In 2007, as YouTube was heating up, a startup called Justin.TV opened its doors, with multiple categories of streaming video. It quickly became clear one category was outstripping the rest at Justin — the gaming content. So the site quickly shifted to focus on streaming games as they were played, and it got a new name, inspired by the response times of gamers: Twitch. Since then, Twitch has grown from obscure gaming phenomenon to the ESPN of video games. But what does better tech mean for its future?
When Twitch was first starting out, nobody had any idea if there was even an audience for it. Streaming live video was still a new technology; few people had the internet bandwidth to watch streams, and fewer still had the necessary technology to stream video live. When you see a video game streamed, you’re seeing an incredibly complicated dance where not only is the game being played — with all the complicated tasks that entails from rendering graphics to staying connected to the internet — it’s also taking what the player sees and converting it, on the fly, to a compressed video stream designed for fans to watch. Think of it as a juggler doing two tricks at once and you’re not far off.
Many streams, at first, just cut out the PC altogether, as T.J. Lauerman, better known as ThatSportsGamer on Twitch, tells us: “The first time I streamed was for the Extra Life Charity. I was in my living room, with a laptop on a folding side table, with a webcam on a tripod recording my TV.” Many early streams were much like T.J.’s: It was easier and cheaper to have a laptop streaming and to play the game independently. The hardcore PC gamers had “capture cards,” dedicated processors inside the computer built to pull the video from the game as it played, often in custom-built PCs.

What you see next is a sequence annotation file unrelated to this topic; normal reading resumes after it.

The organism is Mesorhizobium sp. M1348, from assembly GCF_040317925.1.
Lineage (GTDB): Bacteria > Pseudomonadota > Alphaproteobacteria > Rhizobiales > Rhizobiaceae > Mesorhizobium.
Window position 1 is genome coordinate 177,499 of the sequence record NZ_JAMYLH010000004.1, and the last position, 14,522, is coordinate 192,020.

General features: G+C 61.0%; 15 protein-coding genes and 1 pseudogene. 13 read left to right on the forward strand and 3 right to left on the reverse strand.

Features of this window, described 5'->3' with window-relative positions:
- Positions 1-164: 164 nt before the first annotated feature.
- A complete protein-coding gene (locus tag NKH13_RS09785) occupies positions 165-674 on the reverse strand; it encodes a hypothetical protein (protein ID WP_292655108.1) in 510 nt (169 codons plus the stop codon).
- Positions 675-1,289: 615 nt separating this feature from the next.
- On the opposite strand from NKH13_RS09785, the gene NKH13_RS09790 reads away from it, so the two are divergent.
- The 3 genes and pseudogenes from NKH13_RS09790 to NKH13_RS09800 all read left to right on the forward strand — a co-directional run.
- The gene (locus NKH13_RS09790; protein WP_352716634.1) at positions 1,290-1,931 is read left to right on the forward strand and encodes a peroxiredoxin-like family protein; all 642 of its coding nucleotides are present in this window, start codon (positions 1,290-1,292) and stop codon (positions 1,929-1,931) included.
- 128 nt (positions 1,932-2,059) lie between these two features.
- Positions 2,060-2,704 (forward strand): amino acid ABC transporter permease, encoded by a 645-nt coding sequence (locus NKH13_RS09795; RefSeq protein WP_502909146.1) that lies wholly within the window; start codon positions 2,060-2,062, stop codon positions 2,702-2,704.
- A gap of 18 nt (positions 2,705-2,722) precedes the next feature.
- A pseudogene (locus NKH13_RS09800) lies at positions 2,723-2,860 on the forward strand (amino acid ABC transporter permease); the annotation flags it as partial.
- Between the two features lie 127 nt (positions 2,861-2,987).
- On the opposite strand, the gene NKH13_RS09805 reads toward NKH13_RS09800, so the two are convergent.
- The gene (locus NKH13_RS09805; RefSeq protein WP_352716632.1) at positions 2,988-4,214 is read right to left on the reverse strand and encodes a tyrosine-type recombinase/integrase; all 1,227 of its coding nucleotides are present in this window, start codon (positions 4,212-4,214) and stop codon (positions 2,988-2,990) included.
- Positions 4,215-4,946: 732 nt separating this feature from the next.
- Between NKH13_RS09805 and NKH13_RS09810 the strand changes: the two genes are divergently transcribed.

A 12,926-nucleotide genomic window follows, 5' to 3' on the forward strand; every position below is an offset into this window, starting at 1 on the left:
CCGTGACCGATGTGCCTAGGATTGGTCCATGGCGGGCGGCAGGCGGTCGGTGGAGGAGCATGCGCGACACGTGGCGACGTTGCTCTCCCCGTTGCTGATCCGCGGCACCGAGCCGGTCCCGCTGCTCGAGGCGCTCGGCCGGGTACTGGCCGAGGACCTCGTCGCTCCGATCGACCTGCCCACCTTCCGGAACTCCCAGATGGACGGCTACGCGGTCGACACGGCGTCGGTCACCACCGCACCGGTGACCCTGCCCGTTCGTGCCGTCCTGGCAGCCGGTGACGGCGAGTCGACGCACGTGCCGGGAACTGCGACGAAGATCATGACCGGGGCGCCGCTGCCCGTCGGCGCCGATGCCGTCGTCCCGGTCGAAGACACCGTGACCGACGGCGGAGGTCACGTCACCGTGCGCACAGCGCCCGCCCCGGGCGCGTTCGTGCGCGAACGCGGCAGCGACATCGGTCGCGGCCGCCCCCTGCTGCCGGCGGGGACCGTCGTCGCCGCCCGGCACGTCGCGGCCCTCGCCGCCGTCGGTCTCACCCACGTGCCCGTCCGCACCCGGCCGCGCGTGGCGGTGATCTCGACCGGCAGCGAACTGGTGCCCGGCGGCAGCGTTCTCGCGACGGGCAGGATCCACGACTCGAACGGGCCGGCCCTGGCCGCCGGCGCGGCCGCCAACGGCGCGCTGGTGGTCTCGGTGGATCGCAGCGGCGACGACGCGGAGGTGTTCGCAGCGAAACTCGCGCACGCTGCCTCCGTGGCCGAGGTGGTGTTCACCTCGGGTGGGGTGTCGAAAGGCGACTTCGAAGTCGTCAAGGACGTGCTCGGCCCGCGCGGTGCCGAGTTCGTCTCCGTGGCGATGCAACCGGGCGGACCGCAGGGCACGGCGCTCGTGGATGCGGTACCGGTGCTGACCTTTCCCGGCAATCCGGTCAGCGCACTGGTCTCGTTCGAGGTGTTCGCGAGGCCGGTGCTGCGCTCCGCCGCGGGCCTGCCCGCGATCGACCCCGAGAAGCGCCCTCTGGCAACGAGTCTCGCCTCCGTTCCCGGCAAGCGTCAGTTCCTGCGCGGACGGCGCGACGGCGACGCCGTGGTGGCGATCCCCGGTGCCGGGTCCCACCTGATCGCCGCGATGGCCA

Even then, streamers had a problem that lingers today. Their internet wasn’t what it claimed to be, as Lauerman, who’s also community manager for Out Of The Park Developments, a sports sim game developer, explains: “Many providers give big number download speeds, but upload speed is what you need to stream, and I’ve talked to a lot of people who’ve had to go back to their providers to upgrade their service or equipment to be able to stream at a high video quality.”
Finally, there was the question of the games themselves. A decade ago, independent games were just finding outlets to be released. “Genres were once slow to evolve, with improvements to fidelity and a modest evolution of mechanics taking place across the seasonal time cycles that major publishers and retail allow.” Ian Tornay, Head of Community at Phoenix Labs, which just launched their multiplayer game, Dauntless, explains. “Improvements to the accessibility of making a game, and the lower cost of entry of self-publishing set the stage for the creative explosion we’re seeing. But without viable PR pipelines, being a flash in the /r/gaming pan was what most independent developers could hope for.”
Dauntless itself is an argument for how much Twitch, and the technical advances behind it have changed gaming. The independent co-op action RPG recently launched an open beta where over a million gamers showed up, in large part thanks to how the team managed its Twitch streams. “Twitch will take as much of your time as you choose to give it,” Tornay says, “It is a ton of work, but it’s also rewarding to see people enjoying themselves in real time and connecting in new ways.”